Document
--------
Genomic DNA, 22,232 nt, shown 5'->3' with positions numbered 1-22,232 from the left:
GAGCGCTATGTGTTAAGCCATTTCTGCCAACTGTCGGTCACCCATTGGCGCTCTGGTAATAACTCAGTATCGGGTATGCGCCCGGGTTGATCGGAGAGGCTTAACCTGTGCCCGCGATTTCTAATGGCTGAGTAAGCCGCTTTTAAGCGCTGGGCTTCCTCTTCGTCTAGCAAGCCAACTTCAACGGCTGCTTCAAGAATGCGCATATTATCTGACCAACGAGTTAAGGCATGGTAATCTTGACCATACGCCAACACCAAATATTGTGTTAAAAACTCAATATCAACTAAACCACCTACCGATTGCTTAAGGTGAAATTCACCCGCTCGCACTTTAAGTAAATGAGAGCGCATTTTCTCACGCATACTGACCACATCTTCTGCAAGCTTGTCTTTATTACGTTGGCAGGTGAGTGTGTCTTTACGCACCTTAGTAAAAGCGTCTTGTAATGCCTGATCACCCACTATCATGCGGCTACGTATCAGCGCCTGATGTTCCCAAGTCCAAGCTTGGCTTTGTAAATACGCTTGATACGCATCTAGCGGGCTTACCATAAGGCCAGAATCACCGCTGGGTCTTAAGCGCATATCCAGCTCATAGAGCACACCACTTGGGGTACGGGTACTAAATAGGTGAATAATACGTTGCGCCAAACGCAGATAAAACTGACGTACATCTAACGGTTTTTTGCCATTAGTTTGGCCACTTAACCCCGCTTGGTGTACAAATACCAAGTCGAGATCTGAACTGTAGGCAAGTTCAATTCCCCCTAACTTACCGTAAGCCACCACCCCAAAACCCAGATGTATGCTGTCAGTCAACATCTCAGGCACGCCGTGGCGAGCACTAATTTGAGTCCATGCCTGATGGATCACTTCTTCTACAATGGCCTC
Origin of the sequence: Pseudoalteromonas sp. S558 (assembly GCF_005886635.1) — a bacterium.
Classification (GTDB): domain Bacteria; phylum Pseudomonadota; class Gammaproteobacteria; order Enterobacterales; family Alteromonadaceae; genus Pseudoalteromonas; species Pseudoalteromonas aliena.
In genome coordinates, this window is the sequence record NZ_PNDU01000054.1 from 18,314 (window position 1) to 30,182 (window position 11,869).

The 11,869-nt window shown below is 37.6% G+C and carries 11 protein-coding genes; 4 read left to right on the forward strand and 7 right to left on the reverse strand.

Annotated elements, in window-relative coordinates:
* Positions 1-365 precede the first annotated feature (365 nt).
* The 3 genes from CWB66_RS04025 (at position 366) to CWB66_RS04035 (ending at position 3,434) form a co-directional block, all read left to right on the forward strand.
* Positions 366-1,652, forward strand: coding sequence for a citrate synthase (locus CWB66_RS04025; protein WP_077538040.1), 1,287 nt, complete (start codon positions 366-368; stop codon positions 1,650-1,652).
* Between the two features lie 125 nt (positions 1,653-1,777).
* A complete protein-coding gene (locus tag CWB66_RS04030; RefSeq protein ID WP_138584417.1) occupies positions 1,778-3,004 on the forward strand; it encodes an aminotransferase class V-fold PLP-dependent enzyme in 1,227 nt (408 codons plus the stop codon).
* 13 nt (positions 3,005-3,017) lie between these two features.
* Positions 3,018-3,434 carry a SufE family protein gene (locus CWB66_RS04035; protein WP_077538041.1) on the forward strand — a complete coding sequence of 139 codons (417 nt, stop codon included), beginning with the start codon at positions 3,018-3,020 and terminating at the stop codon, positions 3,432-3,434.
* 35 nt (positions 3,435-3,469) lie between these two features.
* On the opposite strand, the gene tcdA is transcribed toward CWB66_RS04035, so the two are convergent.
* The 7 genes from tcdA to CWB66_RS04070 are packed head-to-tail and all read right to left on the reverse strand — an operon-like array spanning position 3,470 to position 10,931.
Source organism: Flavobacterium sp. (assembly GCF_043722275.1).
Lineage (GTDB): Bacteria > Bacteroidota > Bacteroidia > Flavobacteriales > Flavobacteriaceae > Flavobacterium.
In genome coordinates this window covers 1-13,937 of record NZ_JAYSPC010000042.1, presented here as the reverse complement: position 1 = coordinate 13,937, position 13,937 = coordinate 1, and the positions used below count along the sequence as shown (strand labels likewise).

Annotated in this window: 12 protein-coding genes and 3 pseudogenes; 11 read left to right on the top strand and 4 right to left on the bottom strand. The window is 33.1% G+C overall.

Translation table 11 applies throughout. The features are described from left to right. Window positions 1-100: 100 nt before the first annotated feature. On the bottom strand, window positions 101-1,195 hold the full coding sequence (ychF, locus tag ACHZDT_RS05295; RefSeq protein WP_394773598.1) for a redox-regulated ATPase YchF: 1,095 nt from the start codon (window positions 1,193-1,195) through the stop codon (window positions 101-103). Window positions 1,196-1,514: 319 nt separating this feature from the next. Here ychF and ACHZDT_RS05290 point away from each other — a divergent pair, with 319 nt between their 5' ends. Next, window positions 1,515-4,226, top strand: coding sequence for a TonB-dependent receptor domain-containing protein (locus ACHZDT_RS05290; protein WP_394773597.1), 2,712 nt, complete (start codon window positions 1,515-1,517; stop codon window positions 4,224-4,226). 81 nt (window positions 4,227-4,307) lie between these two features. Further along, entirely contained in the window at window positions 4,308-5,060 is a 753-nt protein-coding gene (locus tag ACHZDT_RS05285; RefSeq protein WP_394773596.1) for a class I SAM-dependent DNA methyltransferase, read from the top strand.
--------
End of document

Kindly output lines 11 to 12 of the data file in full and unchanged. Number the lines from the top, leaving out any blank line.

* Between the two features lie 125 nt (positions 1,653-1,777).
* A complete protein-coding gene (locus tag CWB66_RS04030; RefSeq protein ID WP_138584417.1) occupies positions 1,778-3,004 on the forward strand; it encodes an aminotransferase class V-fold PLP-dependent enzyme in 1,227 nt (408 codons plus the stop codon).